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Facebook worried over Adobe Flash Player security vulnerabilities, because it could affect its business
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Facebook worried over Adobe Flash Player security vulnerabilities, because it could affect its business

by AshwinAugust 1, 2015

Facebook has revealed in its quarterly report that it is worried over Adobe Flash Player security vulnerabilities.

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No, it isn’t doing so because users will be infected, that is not what a revenue report is about.

Facebook is worried that Abobe Flash Player’s insecurities, will hurt its coffers. If you are wondering which part of Facebook runs on Flash, you could be one of those people (like me) who doesn’t access a popular part of the social network, Facebook Games.

Games hosted on Facebook, like the majority of browser games run using the Adobe Flash Plugin. Apparently all of Facebook’s revenue from “Payments” comes from these games.

This is what Facebook’  report to the U.S regulators yesterday,

“In July 2015, certain vulnerabilities discovered in Flash led to temporary interruption of support for Flash by popular web browsers. If similar interruptions occur in the future and disrupt our ability to provide social games to some or all of our users, our ability to generate Payments revenue would be harmed.”

What Facebook is referring to, in the above statement, are the aftermath of the recent critical vulnerabilities found in Adobe Flash Player, which resulted in Mozilla blocking the plugin by default in its browser, Firefox. It was a rather bold move by the browser maker, but one that needs to be applauded, because its intent was to protect users from attacks. The plugin ban was lifted soon after Adobe patched the vulnerabilities.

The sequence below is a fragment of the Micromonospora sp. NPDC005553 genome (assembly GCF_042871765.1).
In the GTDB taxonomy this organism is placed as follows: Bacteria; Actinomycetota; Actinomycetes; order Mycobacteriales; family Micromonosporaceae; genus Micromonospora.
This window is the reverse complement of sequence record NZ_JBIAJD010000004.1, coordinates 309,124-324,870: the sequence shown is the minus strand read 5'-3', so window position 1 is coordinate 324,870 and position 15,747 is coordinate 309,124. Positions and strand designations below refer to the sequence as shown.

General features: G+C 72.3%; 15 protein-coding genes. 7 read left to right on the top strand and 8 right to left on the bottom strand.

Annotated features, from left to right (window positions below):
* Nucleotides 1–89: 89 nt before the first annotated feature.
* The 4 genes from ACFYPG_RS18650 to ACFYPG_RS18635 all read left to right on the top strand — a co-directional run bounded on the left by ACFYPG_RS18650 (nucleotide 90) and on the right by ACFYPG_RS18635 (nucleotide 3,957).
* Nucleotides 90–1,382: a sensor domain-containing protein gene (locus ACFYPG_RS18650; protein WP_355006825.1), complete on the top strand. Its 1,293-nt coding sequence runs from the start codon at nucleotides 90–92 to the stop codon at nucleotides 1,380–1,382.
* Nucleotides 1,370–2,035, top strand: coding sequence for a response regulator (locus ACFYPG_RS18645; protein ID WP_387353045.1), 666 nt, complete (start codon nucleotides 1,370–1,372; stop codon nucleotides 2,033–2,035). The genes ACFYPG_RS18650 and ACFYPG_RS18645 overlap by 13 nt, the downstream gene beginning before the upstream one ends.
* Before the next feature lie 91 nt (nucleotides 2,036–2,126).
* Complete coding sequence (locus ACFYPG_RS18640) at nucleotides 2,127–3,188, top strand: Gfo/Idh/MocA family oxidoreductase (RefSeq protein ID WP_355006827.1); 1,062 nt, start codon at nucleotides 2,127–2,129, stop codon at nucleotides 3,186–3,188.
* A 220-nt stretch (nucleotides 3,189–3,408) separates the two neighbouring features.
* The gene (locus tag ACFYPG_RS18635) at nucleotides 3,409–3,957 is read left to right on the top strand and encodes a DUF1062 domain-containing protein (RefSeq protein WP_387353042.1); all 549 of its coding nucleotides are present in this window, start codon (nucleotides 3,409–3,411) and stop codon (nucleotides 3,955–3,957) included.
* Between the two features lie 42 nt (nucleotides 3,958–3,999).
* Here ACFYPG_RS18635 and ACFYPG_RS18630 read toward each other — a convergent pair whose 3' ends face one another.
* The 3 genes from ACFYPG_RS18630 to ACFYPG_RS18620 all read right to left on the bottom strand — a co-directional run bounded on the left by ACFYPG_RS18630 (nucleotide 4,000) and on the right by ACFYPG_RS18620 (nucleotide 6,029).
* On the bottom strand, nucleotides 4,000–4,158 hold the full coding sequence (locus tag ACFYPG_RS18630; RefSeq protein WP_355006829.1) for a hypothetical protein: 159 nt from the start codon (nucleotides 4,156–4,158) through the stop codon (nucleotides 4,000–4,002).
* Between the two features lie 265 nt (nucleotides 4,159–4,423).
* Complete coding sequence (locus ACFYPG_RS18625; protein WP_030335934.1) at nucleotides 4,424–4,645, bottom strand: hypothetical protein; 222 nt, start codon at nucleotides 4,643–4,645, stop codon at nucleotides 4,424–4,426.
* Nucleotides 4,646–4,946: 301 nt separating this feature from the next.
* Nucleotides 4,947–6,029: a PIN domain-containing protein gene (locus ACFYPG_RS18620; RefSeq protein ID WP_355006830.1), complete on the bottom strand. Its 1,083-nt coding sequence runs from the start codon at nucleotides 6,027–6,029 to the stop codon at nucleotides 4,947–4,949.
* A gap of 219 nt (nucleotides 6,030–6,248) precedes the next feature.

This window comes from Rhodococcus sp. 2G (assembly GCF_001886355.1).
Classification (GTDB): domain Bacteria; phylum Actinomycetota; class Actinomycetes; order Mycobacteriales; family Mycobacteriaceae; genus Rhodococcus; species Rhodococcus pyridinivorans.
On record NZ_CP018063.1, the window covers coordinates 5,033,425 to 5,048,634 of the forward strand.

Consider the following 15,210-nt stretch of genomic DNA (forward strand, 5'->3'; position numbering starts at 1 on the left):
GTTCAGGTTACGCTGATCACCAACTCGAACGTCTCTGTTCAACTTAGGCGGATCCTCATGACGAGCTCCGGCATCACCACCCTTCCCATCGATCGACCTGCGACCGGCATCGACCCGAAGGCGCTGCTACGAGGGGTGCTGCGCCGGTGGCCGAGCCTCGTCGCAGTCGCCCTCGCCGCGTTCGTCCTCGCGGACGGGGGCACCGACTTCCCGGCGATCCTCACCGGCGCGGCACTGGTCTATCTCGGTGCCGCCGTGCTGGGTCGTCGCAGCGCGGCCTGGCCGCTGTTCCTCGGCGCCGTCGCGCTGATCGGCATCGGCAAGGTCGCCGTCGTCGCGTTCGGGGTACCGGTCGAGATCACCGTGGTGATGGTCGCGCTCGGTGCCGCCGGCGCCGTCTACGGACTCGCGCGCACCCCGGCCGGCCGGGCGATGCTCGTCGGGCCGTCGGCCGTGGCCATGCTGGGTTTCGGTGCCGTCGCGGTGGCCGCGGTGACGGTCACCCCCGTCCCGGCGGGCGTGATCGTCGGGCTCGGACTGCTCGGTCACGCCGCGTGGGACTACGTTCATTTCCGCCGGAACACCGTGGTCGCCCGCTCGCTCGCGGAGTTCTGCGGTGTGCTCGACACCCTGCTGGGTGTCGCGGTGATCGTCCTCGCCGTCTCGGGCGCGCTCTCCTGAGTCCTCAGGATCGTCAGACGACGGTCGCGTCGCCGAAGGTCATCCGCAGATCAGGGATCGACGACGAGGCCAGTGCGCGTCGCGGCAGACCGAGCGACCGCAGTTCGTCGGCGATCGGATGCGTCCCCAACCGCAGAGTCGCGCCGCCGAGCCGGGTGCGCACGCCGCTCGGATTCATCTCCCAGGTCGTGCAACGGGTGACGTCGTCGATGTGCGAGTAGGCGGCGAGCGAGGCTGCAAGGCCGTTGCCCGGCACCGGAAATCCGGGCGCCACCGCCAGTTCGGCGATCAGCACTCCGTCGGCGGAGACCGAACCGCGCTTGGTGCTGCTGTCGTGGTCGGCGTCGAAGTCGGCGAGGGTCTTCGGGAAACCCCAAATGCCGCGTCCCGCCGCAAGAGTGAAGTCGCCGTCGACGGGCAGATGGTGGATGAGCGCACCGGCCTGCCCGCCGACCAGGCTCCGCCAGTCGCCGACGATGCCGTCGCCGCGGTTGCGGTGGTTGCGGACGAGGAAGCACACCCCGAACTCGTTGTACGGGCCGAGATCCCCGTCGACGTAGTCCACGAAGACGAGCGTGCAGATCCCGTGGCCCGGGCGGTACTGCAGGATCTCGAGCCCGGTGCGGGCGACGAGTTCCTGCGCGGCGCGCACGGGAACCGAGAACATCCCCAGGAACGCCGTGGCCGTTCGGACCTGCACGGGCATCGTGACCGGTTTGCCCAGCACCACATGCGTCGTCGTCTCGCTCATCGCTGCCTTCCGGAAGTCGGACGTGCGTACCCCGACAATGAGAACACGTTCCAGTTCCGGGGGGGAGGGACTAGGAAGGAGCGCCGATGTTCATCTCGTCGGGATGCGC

Google on the other hand, updated its Chrome browser, because it uses its own custom Flash plugin based on Adobe’s. Microsoft was the only major company which took a long time to patch the security issues in Flash Player for Internet Explorer.

This happens to be the very first instance that Facebook has mentioned “Adobe Flash”, as a ‘risk factor’ in its filing. A law in the U.S. states that public companies should disclose the risks to their investors, which explains why the social network has mentioned Flash as its headache.

PC World reports that neither Facebook, nor Adobe have made any official statement regarding this.

And this isn’t the first time Facebook has publicly voiced its concern against Flash. A few weeks ago,  the Chief of Security at Facebook, Alex Stamos, Facebook’s chief security officer, lashed out at Adobe on Twitter demanding that the company announce Flash’s “end-of-life”.

Flash is already outdated and has been dropped by many popular websites and web services such as YouTube, Facebook Videos and more.

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